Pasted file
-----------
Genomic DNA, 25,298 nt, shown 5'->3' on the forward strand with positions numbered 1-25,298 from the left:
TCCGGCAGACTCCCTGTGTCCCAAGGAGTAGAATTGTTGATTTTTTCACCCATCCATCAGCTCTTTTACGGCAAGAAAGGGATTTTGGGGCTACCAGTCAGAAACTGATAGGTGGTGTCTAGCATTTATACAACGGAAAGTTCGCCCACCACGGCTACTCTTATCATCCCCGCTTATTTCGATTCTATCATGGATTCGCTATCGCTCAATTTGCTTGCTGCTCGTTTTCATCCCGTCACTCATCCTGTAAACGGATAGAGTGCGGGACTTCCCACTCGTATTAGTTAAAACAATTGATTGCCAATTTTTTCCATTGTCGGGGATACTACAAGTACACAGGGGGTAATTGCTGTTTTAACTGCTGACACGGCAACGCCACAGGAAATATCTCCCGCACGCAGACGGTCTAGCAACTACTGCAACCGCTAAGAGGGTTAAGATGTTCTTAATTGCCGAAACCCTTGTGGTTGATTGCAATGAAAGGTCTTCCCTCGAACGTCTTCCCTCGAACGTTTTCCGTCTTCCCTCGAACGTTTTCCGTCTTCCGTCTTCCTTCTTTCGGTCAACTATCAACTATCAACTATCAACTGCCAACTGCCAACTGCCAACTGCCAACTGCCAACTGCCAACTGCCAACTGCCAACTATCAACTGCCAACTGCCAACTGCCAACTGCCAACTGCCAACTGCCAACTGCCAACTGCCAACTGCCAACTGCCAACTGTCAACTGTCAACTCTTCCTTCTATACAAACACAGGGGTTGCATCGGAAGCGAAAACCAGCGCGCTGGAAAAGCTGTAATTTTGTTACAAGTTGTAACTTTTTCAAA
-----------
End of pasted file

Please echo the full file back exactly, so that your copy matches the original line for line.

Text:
Genomic DNA, 25,298 nt, shown 5'->3' on the forward strand with positions numbered 1-25,298 from the left:
TCCGGCAGACTCCCTGTGTCCCAAGGAGTAGAATTGTTGATTTTTTCACCCATCCATCAGCTCTTTTACGGCAAGAAAGGGATTTTGGGGCTACCAGTCAGAAACTGATAGGTGGTGTCTAGCATTTATACAACGGAAAGTTCGCCCACCACGGCTACTCTTATCATCCCCGCTTATTTCGATTCTATCATGGATTCGCTATCGCTCAATTTGCTTGCTGCTCGTTTTCATCCCGTCACTCATCCTGTAAACGGATAGAGTGCGGGACTTCCCACTCGTATTAGTTAAAACAATTGATTGCCAATTTTTTCCATTGTCGGGGATACTACAAGTACACAGGGGGTAATTGCTGTTTTAACTGCTGACACGGCAACGCCACAGGAAATATCTCCCGCACGCAGACGGTCTAGCAACTACTGCAACCGCTAAGAGGGTTAAGATGTTCTTAATTGCCGAAACCCTTGTGGTTGATTGCAATGAAAGGTCTTCCCTCGAACGTCTTCCCTCGAACGTTTTCCGTCTTCCCTCGAACGTTTTCCGTCTTCCGTCTTCCTTCTTTCGGTCAACTATCAACTATCAACTATCAACTGCCAACTGCCAACTGCCAACTGCCAACTGCCAACTGCCAACTGCCAACTGCCAACTATCAACTGCCAACTGCCAACTGCCAACTGCCAACTGCCAACTGCCAACTGCCAACTGCCAACTGCCAACTGCCAACTGTCAACTGTCAACTCTTCCTTCTATACAAACACAGGGGTTGCATCGGAAGCGAAAACCAGCGCGCTGGAAAAGCTGTAATTTTGTTACAAGTTGTAACTTTTTCAAA